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It is thought that around 6% of the population have dyscalculia, a similar percentage to that for dyslexia.
Given that this is roughly 1 in 20 people, you are likely to find at least one learner with dyscalculia in every classroom, with boys and girls being affected equally.
The following games are some of the best I’ve found for engaging, developing and supporting these students – and can also benefit learners who struggle with maths for other reasons, including dyslexia:
To develop an understanding of the sequence of numbers from 1 to 10.
Cuisenaire rods 1-10, one of each colour; a 1-10 die.
Two players take it in turn to roll the dice and place the corresponding Cuisenaire rod on the table to create the 1-10 number sequence.
If your number is repeated when the die is thrown you miss your turn.
So, if player one throws a 2 they will place the red rod on the table. If player two throws a 7, they have to decide how far to the right of the 2 to place the rod in order to make a Cuisenaire Staircase.
To develop instant recall of number bonds to ten. This game is useful at the beginning of a lesson as a warm-up activity, or at the end for revision or consolidation.
Four sets of digit cards from 1 to 9.
Shuffle the cards and place them face up on the table in three rows of four.
Players take it in turns to pick up pairs of cards that add up to 10.
The gaps that are left are then filled with cards from the remaining pack.
The idea is to take it in turns and spot the pairs that make 10 as quickly as possible.
Dyscalculic learners find it hard to appreciate and compare magnitude in number and this is a motivating and multi-sensory way to help them do it. It requires visualisation, too; another key skill for them to develop.
10 dried beans/buttons/ glass nuggets; a box to use as a shaker.
Without letting the pupil see, place a small number of the beans/buttons/glass nuggets in an opaque box with a lid.
Shake the box and ask the pupil to guess how many items are in it.
Then empty the contents onto the table and count the items to see how close the guess was.
Encourage the child to place the items in a line.
Repeat with smaller and larger numbers of items.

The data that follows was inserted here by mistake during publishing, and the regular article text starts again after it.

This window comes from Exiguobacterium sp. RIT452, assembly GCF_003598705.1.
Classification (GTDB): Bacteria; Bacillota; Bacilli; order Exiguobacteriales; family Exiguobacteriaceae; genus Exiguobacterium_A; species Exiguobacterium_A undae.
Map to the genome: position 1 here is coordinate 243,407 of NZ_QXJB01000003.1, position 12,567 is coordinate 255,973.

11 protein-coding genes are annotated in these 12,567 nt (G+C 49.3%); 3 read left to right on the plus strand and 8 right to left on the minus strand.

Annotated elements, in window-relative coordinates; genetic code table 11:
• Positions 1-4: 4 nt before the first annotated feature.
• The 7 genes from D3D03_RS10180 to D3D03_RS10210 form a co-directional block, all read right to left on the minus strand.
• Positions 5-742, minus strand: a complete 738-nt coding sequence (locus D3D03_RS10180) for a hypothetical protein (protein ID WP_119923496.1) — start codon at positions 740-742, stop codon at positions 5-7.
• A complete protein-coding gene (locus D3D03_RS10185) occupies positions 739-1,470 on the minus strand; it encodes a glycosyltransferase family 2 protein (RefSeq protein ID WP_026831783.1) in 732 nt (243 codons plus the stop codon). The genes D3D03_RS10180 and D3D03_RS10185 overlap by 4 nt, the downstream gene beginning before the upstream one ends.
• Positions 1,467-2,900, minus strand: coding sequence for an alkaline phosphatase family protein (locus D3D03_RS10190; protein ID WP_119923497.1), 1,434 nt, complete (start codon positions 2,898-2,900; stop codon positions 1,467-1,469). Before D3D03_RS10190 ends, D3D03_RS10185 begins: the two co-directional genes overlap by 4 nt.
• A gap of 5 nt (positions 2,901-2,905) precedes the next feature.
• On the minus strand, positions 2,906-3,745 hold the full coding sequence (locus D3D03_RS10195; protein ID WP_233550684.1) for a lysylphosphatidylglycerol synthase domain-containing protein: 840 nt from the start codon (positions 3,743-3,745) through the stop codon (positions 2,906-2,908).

To develop conservation of number through reorganising number formation on a ten-frame. The game builds a strong visual image of numbers and helps visualise bonds to ten by showing both spaces and filled squares in each arrangement of dots.
Ten ten-frames with each dot arrangement from 1-10; a blank ten-frame; counters to place on the ten-frame.
Pick a ten-frame card at random and show it to the pupil for five seconds.
Then remove it and ask them to reproduce the image on their blank ten-frame using the counters.
Can they tell you how many counters there are? Can they tell you how many spaces there are? Can they make a number story linking the two?
To develop an understanding of place value. To make the largest four-digit number from rolling a 0-9 dice four times.
A thousands/hundreds/tens/units grid for each player, and a 0-9 die.
This game is for two players. They take it in turns to roll the die and write the number in their opponent’s grid until each player has generated a four-digit number.
The ‘nasty’ element is that because you are completing your opponent’s grid and not your own, the focus is on getting your opponent to lose.
So, if you throw a 1 you would place it in your opponent’s thousands column, whereas a 9 would go in their units column.
To develop estimation and mental arithmetic skills. This makes a good starter activity, requiring visualisation, prediction, estimation and mental calculation.
One Cuisenaire rod of each length between 1 and 10.
This is a game for two players. Decide who goes first and choose a ‘distance’ between 11 and 55.
Let’s use 25 as an example. The aim is to make a ‘train’ that is exactly 25 long.
Each player in turn puts down a Cuisenaire rod, laying them end to end to create a single train.
The person who puts down the last rod to make 25 exactly, wins.
If a player puts down a rod that makes the train longer than 25, the opponent wins.
Judy Hornigold is an independent educational consultant specialising in dyscalculia and dyslexia. She is the author of The Dyscalculia Pocketbook (one of 40 titles in the Teachers’ Pocketbooks series, available at £9.99 each from teacherspocketbooks.co.uk), from which this feature has been adapted, with permission.
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